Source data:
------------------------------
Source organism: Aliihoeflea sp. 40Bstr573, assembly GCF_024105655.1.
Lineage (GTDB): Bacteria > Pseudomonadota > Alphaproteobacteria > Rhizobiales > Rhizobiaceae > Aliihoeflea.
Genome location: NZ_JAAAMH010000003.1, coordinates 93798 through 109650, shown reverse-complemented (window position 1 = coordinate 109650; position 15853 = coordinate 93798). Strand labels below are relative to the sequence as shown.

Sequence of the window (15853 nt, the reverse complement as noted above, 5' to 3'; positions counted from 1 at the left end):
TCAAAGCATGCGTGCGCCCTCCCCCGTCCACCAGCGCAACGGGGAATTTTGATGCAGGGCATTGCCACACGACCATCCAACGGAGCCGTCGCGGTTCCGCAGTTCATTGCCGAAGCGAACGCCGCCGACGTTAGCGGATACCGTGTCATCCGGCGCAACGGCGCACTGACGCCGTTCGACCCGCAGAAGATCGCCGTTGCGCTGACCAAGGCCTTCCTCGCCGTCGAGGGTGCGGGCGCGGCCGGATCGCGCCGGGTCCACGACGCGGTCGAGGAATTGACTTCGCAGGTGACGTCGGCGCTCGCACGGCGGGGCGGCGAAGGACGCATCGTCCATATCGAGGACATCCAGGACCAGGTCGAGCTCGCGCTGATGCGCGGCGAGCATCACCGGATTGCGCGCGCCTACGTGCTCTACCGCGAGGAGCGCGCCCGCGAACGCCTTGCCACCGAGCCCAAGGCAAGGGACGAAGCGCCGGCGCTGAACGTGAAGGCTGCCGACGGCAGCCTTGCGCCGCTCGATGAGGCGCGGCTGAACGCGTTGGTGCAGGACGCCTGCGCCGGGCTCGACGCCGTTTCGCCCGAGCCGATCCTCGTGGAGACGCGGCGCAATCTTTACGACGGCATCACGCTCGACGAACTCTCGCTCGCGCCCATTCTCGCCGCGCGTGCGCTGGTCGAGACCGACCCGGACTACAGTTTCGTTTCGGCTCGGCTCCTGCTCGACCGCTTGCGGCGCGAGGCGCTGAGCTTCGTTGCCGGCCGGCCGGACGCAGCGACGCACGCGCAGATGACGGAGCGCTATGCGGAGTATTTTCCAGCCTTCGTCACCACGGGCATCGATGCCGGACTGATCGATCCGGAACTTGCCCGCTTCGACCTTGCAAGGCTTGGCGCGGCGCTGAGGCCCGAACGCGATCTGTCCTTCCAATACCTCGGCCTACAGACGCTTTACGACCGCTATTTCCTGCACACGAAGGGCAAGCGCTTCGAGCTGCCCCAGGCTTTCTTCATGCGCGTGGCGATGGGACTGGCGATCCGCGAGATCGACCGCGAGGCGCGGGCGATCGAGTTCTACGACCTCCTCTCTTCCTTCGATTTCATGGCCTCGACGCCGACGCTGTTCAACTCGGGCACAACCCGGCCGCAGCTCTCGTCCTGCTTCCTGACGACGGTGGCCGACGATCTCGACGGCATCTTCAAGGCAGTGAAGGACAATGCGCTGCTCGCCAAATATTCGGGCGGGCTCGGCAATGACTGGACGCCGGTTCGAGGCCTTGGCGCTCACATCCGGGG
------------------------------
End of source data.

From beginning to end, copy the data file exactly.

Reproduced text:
Source organism: Aliihoeflea sp. 40Bstr573, assembly GCF_024105655.1.
Lineage (GTDB): Bacteria > Pseudomonadota > Alphaproteobacteria > Rhizobiales > Rhizobiaceae > Aliihoeflea.
Genome location: NZ_JAAAMH010000003.1, coordinates 93798 through 109650, shown reverse-complemented (window position 1 = coordinate 109650; position 15853 = coordinate 93798). Strand labels below are relative to the sequence as shown.

Sequence of the window (15853 nt, the reverse complement as noted above, 5' to 3'; positions counted from 1 at the left end):
TCAAAGCATGCGTGCGCCCTCCCCCGTCCACCAGCGCAACGGGGAATTTTGATGCAGGGCATTGCCACACGACCATCCAACGGAGCCGTCGCGGTTCCGCAGTTCATTGCCGAAGCGAACGCCGCCGACGTTAGCGGATACCGTGTCATCCGGCGCAACGGCGCACTGACGCCGTTCGACCCGCAGAAGATCGCCGTTGCGCTGACCAAGGCCTTCCTCGCCGTCGAGGGTGCGGGCGCGGCCGGATCGCGCCGGGTCCACGACGCGGTCGAGGAATTGACTTCGCAGGTGACGTCGGCGCTCGCACGGCGGGGCGGCGAAGGACGCATCGTCCATATCGAGGACATCCAGGACCAGGTCGAGCTCGCGCTGATGCGCGGCGAGCATCACCGGATTGCGCGCGCCTACGTGCTCTACCGCGAGGAGCGCGCCCGCGAACGCCTTGCCACCGAGCCCAAGGCAAGGGACGAAGCGCCGGCGCTGAACGTGAAGGCTGCCGACGGCAGCCTTGCGCCGCTCGATGAGGCGCGGCTGAACGCGTTGGTGCAGGACGCCTGCGCCGGGCTCGACGCCGTTTCGCCCGAGCCGATCCTCGTGGAGACGCGGCGCAATCTTTACGACGGCATCACGCTCGACGAACTCTCGCTCGCGCCCATTCTCGCCGCGCGTGCGCTGGTCGAGACCGACCCGGACTACAGTTTCGTTTCGGCTCGGCTCCTGCTCGACCGCTTGCGGCGCGAGGCGCTGAGCTTCGTTGCCGGCCGGCCGGACGCAGCGACGCACGCGCAGATGACGGAGCGCTATGCGGAGTATTTTCCAGCCTTCGTCACCACGGGCATCGATGCCGGACTGATCGATCCGGAACTTGCCCGCTTCGACCTTGCAAGGCTTGGCGCGGCGCTGAGGCCCGAACGCGATCTGTCCTTCCAATACCTCGGCCTACAGACGCTTTACGACCGCTATTTCCTGCACACGAAGGGCAAGCGCTTCGAGCTGCCCCAGGCTTTCTTCATGCGCGTGGCGATGGGACTGGCGATCCGCGAGATCGACCGCGAGGCGCGGGCGATCGAGTTCTACGACCTCCTCTCTTCCTTCGATTTCATGGCCTCGACGCCGACGCTGTTCAACTCGGGCACAACCCGGCCGCAGCTCTCGTCCTGCTTCCTGACGACGGTGGCCGACGATCTCGACGGCATCTTCAAGGCAGTGAAGGACAATGCGCTGCTCGCCAAATATTCGGGCGGGCTCGGCAATGACTGGACGCCGGTTCGAGGCCTTGGCGCTCACATCCGGGG